Scottish Tenant Farmers Association

News Release

17th August 2017


The Scottish Tenant Farmers Association has hailed the news that Scotland’s Tenant Farming Commissioner, Bob McIntosh, has begun work on the review of agents as a major milestone towards the improvement of relationships between landlords and tenants. The review will look at the views and experiences of tenant farmers and landlords with regard to the conduct of professionals engaged by either party to act on their behalf in matters relating to agricultural holdings.

Welcoming the announcement STFA chairman Christopher Nicholson said: “Over the last few decades land agents have had an increasing influence on the tenanted sector and the relationships between tenants and their landlords. Nowadays landlords invariably engage outside firms of land agents to factor their tenanted farms. The days of the traditional management style of the residential estate factor living on the estate and knowing the tenants are long gone to be replaced by commercially driven firms of land agents with little personal knowledge of the estate and often the workings of the tenanted system. This lack of understanding and sometimes tactless behaviour usually comes to the fore during rent reviews leading to conflict and acrimony

“The spectre of a review of the conduct of professional agents has already seen an improvement in their behaviour and the creation of a Tenant Farming Commissioner has provided tenant farmers with an independent ombudsman to whom they can have the confidence to refer complaints and seek advice. This review should pave the way for the creation of recognised codes of conduct to complement the codes of practice already being established.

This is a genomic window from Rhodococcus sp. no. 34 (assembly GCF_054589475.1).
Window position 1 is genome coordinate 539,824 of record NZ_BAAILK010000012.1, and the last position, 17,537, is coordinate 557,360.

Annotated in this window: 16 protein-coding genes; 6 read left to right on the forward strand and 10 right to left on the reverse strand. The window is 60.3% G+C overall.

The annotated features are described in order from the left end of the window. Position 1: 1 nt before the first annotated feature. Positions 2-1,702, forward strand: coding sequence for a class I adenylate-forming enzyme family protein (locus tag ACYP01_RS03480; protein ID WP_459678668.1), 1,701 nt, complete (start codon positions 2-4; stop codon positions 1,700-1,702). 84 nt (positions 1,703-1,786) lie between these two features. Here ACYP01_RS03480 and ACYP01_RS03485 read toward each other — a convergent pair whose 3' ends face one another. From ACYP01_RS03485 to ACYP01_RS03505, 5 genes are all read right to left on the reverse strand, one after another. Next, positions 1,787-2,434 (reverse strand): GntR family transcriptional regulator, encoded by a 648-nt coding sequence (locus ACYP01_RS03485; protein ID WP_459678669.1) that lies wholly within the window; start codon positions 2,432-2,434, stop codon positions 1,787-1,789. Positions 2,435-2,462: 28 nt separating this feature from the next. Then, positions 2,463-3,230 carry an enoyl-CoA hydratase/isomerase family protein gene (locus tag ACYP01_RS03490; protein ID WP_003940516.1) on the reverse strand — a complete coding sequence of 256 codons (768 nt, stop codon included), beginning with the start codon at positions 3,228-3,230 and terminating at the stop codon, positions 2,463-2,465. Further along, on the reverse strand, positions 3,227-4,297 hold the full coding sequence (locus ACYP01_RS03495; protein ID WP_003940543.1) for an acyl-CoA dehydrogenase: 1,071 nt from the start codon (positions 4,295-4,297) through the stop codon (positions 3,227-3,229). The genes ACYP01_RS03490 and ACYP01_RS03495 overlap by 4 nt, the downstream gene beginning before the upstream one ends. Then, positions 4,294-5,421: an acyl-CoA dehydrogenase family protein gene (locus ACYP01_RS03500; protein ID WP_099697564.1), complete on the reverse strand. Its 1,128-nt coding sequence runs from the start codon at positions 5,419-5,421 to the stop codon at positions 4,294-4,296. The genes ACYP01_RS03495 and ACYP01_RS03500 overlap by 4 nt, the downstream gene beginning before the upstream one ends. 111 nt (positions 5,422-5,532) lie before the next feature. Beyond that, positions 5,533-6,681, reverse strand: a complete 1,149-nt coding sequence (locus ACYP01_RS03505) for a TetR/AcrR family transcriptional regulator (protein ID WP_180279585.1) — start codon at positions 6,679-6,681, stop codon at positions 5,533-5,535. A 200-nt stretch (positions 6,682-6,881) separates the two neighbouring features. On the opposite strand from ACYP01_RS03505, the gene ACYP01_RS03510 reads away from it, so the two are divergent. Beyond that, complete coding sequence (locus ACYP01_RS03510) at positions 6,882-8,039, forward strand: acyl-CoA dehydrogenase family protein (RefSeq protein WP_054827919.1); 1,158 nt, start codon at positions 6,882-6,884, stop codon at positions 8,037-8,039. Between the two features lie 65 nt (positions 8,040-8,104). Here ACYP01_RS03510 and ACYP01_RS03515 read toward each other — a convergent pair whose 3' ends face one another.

“Landlords’ increasing reliance on the advice of professional agents as the rural economy and the tenanted sector becomes increasingly complex puts them in a pivotal position to influence land management in Scotland. In light of the undoubtable impact that estate management has on the wider community and rural economy STFA believes the TFC’s review should also examine the advice being given by professional agents on the management of that land.

“A handful of land agent firms factor Scotland’s let land and exert disproportionate control over the way in which it is managed. Farms to let are at a premium despite evidence of land becoming vacated, such as on the island of Bute, where there will be a number of empty farms in the next year or two.  On Bute and on many other estates there must be a compelling public interest argument to relet these farms and encourage new blood in to agriculture.  A more positive attitude on behalf of land agents towards the tenanted sector could bring many of these farms back onto the letting market.”